Climate change strips Arctic of much snow coverMay 5th, 2011 - 4:00 pm ICT by IANS
London, May 5 (IANS) Climate change is showing its ugly hand in the Arctic — a much reduced snow cover, shorter winters and thawing tundra.
And the changes are taking place significantly faster than previously thought, says new research from Lund University, Sweden.
Margareta Johansson, from Lund, who co-authored the study with Terry Callaghan of the Royal Swedish Academy of Sciences, says: “The changes we see are dramatic. And they are not coincidental.”
Between 2003 and 2008, the melting of the Arctic icecap accounted for 40 percent of the global rise in sea level, according to a Lund statement.
The Arctic is one of global parts that is warming up fastest today. Measurements of air temperature show that the most recent five-year period has been the warmest since 1880, when monitoring began.
Other data, from tree rings among other things, show that the summer temperatures over the last decades have been the highest in 2000 years. As a consequence, the snow cover in May and June has decreased by close to 20 percent.
The winter season has also become almost two weeks shorter - in just a few decades.
Besides, the temperature in the permafrost has increased by between half a degree and two degrees.
“There is no indication that the permafrost will not continue to thaw,” says Johansson. Large quantities of carbon are stored in the permafrost.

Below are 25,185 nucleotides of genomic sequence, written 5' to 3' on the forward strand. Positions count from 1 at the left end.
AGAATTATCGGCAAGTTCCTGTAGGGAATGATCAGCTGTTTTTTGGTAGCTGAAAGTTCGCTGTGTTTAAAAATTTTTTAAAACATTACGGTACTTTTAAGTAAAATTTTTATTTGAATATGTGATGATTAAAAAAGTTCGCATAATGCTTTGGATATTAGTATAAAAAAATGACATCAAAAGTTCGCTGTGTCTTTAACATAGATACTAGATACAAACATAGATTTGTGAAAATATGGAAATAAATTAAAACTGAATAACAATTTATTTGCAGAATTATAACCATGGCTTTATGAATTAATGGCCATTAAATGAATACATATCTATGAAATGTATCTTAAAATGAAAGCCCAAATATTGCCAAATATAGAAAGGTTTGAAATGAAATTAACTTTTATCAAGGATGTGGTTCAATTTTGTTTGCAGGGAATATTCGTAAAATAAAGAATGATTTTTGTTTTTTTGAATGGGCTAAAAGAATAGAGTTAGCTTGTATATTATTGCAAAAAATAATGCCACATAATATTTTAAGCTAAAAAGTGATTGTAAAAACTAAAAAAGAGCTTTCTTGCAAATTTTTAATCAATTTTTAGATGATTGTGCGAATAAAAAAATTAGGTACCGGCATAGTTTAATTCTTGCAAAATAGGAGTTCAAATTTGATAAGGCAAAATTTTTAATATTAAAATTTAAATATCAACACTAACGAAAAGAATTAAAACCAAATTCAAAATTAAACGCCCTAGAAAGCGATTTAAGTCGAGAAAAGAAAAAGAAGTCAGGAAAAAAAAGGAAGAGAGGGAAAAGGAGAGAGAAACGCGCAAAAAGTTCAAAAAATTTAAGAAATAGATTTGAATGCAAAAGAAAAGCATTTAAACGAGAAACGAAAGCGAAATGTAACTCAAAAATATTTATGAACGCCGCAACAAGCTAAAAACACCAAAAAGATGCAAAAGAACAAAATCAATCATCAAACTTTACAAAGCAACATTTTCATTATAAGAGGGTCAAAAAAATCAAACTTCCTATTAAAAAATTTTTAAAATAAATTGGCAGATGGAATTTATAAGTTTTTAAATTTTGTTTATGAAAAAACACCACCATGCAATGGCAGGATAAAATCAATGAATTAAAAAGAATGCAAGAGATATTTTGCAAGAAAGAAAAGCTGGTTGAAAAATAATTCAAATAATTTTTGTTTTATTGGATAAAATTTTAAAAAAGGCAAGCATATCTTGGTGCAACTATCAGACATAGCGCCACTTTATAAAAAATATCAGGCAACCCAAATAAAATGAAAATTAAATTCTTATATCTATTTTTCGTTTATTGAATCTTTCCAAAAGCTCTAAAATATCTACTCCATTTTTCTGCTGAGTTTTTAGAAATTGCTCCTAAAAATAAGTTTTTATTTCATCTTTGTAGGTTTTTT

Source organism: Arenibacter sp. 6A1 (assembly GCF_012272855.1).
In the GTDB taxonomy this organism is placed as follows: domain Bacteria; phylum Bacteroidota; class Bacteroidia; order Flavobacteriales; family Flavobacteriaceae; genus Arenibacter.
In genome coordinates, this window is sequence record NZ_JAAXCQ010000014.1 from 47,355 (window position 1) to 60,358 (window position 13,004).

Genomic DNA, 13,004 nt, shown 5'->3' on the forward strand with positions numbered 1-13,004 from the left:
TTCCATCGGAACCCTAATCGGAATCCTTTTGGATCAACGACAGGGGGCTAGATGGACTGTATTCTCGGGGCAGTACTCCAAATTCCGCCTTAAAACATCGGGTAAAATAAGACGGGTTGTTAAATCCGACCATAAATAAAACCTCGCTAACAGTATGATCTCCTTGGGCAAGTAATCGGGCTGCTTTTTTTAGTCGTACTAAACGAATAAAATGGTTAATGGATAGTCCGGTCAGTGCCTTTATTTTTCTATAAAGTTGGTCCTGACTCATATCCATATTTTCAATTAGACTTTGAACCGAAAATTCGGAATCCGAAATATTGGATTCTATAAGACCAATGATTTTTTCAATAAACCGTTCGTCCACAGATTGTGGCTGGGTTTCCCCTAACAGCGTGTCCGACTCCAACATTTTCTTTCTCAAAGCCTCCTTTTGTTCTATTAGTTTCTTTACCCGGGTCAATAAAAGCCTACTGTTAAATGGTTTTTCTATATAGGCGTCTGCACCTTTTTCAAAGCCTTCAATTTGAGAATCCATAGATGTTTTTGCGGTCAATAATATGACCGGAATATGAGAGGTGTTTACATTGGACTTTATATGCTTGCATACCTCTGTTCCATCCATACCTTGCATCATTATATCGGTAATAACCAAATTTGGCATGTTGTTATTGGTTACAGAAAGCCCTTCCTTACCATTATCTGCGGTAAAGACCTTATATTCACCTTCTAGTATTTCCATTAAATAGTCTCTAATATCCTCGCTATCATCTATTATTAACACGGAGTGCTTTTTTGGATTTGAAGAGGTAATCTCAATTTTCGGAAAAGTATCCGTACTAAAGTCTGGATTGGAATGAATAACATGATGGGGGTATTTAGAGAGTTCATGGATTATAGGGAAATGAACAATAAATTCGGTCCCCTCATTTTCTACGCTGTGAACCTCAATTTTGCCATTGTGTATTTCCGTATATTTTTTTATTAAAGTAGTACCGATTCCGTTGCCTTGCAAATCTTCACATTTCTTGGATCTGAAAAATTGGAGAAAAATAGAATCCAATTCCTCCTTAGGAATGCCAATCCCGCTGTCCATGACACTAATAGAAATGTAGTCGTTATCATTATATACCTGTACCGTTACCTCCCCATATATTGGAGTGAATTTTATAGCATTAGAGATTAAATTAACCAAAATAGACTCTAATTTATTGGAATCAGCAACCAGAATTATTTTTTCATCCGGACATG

“Our data shows that there is significantly more than previously thought. There is approximately double the amount of carbon in the permafrost as there is in the atmosphere today,” says Johansson.
The carbon comes from organic material which was “deep frozen” in the ground during the last ice age. As long as the ground is frozen, the carbon remains stable.
But as the permafrost thaws there is a risk that CO2 and methane, a greenhouse gas more than 20 times more powerful than carbon dioxide, will be released that could increase global warming.
The report was presented in Copenhagen this week.
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- Warming is causing Arctic to get greener - Jun 12, 2012
- Two thirds of permafrost likely to melt by 2200 - Feb 17, 2011
- 2010 tied for warmest year on record - Jan 13, 2011
- Alaska wildfire may impact climate - Jul 29, 2011
- Here's how the Arctic will look by the end of this century - Mar 04, 2011
- 66pc permafrost to melt by 2200, speed up global warming in coming years - Feb 17, 2011
- 2011 - 9th warmest year on record, says NASA - Jan 21, 2012
- Abrupt thaw in permafrost heightens climatic threat - Dec 04, 2011
- Permafrost likely to shrink in northern Sweden - Feb 21, 2009
- Arctic lands and oceans account for 25 percent of world's net sink of CO2 - Oct 15, 2009
- Arctic area, oceans lock up fourth of world's carbon dioxide - Oct 15, 2009
- Super-size deposits of frozen carbon in Arctic a growing threat to climate - Jul 01, 2009
- Proposed prototype ecosystem to test climate change effects on Arctic - Jun 26, 2010
- Greening Arctic unlikely to offset permafrost carbon release - May 28, 2009
Tags: air temperature, callaghan, carbon dioxide, climate change, global rise, greenhouse gas, last ice age, lund university sweden, margareta, methane, organic material, permafrost, royal swedish academy, royal swedish academy of sciences, sea level, snow cover, summer temperatures, tree rings, ugly hand, winter season